Anyone not Caucasian reading this with knowledge of their own culture can think of an example (please comment them below, if you’d like).

A lot of indigenous peoples have plant based cuisines built within their traditions that are both healthy for the environment and nutritious. A lot of First World/Native American people have returned to their traditional diets after having common health issues with an American diet. Some traditional First world agricultural methods have corn, wheat, and beans growing together to feed each other nutrients (some of the things the Native Americans taught the settlers in Charlestown when they were starving).

Even as far out as the Far East, Buddhist monks have complex recipes that they use to mimic meats with plants that go so far as to create a crispy chicken skin to their faux-meats. In their culture, food is religion just as storied as the history of the religion itself. 

There’s an entire universe of foods and cooking I have yet to learn about that go into detail about plant based gastronomy.



I’ve always researched the efficacy of the plant based diet by reading studies, and have known for some that a lot of credence was lent to vegan diets from studies done on skin cancer patients in the 90’s

Learning things by doing rhetorical analysis on science is like peeling an onion. I was researching nutrition and kept coming across the same examples that piqued my interest, of the efficacy of plant based diets in comparison to all other diets.

Even the term ‘diet’, in a scientific sense, connotes what a person eats in general, not a special nutritional system meant to help the person lose weight or achieve some other physical goals, which is the traditional common view. In any case, by observing the ‘diets’ people lived with, multiple studies were able to determine the best type of diet, and it was broad and impressive. 

Inflammation, antioxidants, & and angiogenesis were in the conversation five years ago when I first went vegan. I was alone on a laptop researching and proving with some logic that vegan nutrition was safe and real to myself. I even have cronometer records that go to 2015.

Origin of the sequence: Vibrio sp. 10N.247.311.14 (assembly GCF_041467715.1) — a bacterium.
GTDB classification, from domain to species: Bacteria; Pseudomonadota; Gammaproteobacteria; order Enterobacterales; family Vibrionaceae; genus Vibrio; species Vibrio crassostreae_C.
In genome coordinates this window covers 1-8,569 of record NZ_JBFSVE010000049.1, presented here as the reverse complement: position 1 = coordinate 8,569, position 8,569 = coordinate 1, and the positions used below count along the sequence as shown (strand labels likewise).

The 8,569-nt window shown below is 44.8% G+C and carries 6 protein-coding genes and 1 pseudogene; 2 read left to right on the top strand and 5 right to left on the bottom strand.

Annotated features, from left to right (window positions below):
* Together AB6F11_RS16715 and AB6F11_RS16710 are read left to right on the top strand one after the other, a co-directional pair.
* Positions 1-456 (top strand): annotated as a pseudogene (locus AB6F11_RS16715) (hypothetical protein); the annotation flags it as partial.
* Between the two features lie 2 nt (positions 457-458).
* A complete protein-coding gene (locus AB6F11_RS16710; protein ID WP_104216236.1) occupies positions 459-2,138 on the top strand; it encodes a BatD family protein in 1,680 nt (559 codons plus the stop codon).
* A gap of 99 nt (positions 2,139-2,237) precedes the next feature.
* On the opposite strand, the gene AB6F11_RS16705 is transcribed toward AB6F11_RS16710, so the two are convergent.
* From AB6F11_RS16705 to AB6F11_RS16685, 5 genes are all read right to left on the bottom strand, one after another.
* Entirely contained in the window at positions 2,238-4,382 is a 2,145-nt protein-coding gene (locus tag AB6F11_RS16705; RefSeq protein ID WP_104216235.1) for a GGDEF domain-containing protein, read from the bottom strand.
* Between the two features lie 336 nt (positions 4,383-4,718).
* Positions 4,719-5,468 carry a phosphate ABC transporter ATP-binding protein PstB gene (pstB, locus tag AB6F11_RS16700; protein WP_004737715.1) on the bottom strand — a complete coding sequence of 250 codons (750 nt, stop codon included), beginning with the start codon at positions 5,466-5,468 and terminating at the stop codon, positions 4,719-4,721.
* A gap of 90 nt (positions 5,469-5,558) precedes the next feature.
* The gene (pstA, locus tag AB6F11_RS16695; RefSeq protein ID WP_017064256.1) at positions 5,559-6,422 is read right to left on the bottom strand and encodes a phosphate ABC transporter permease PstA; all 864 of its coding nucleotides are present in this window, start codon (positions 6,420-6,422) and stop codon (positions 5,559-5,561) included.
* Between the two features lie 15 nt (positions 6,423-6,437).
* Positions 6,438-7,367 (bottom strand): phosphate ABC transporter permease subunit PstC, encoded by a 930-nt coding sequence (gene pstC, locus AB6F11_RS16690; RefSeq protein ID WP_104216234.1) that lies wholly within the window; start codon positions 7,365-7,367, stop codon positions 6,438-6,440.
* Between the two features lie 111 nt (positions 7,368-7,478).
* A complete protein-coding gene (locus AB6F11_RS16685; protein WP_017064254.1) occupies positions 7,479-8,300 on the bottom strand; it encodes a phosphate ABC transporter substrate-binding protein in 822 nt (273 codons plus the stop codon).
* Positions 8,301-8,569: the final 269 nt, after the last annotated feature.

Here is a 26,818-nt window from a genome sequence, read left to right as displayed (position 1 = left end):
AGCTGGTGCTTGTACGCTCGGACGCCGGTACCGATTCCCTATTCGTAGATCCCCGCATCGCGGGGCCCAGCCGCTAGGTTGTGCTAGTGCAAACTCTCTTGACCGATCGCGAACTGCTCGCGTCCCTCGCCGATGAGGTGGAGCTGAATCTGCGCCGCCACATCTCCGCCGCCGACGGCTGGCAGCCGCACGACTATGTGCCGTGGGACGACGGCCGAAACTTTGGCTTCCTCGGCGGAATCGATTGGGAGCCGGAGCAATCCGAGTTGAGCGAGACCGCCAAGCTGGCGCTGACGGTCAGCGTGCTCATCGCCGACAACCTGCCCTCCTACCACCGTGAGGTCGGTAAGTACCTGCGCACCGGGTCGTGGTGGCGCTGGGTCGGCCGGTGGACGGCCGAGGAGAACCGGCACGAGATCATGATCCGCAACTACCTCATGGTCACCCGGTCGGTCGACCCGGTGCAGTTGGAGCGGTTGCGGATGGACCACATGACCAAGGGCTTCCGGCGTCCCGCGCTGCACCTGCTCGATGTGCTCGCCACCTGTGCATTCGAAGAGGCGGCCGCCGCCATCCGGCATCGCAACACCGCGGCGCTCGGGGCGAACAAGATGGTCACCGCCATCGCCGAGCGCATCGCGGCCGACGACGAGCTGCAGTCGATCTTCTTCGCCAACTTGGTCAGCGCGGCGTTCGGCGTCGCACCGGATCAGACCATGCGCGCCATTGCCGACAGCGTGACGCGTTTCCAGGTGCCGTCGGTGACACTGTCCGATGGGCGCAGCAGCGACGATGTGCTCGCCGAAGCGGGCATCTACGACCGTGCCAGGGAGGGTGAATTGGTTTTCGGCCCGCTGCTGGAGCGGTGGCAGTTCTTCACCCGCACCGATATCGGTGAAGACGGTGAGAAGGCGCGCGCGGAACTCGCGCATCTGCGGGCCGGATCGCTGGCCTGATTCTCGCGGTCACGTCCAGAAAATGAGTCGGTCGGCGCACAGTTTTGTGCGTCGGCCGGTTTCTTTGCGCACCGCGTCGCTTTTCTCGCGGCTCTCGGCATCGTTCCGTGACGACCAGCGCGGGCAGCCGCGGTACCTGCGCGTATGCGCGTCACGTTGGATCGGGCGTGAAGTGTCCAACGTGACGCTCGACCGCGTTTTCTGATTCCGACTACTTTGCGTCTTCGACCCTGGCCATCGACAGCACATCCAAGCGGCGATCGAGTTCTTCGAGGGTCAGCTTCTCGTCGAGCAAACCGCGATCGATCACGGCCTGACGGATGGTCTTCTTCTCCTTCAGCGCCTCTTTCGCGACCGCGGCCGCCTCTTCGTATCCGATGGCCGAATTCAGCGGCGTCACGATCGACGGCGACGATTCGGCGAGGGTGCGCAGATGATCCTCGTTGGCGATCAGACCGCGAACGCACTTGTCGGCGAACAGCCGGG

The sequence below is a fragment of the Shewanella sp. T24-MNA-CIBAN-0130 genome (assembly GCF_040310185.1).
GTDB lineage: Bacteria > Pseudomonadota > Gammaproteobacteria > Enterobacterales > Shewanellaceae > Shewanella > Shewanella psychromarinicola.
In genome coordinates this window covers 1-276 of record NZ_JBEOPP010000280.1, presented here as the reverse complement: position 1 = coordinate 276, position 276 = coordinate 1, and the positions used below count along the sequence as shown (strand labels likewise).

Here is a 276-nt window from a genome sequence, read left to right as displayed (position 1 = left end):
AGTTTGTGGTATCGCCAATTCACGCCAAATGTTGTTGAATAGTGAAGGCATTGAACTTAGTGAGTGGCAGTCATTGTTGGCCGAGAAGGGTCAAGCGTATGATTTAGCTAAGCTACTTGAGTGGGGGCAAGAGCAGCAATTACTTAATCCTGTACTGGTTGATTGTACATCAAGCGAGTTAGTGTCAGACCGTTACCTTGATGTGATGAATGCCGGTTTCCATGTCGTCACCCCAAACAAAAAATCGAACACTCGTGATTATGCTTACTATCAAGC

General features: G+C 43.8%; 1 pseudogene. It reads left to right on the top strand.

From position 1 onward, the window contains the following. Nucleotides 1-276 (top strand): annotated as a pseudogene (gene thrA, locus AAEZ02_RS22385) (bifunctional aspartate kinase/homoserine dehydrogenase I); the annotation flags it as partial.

In 2014 I had no idea how to eat vegan and made awful mistakes. The lengths I would go to achieve nutritional balance wasridiculous, and the food options, most of which were processed and tasted abysmal compared to the plethora of choices that grace the grocery shelves now.

The exciting part about science for me was always proving myself wrong. I started out as an omnivore and was excited to learn new things about biology and nutrition. Having access to and being able to learn and understand these things was a privilege that has always been severely marred by the mere presence of other people. Most people have motivations and intentions that are usually emotion-based. I try to choose against that instinct. 

When considering an idea I think might be true, I have to expand my understanding until I can confirm it’s true or until I eventually prove the thing wrong or false. I collect data, organize it, come to understand people’s viewpoints, and make my informed decision from there, which lead me to being vegan, and now going WHOLEFOODS!



The term lie, or fake, never really enters into my way of thinking. I only hear people’s opinions when I go on social media. I’m limiting my exposure there as much as possible too. 

I always had trouble connecting with mainstream view . As a skeptic and empiricist I know I have to do my own research to come to an understanding about the subject in a well-rounded way.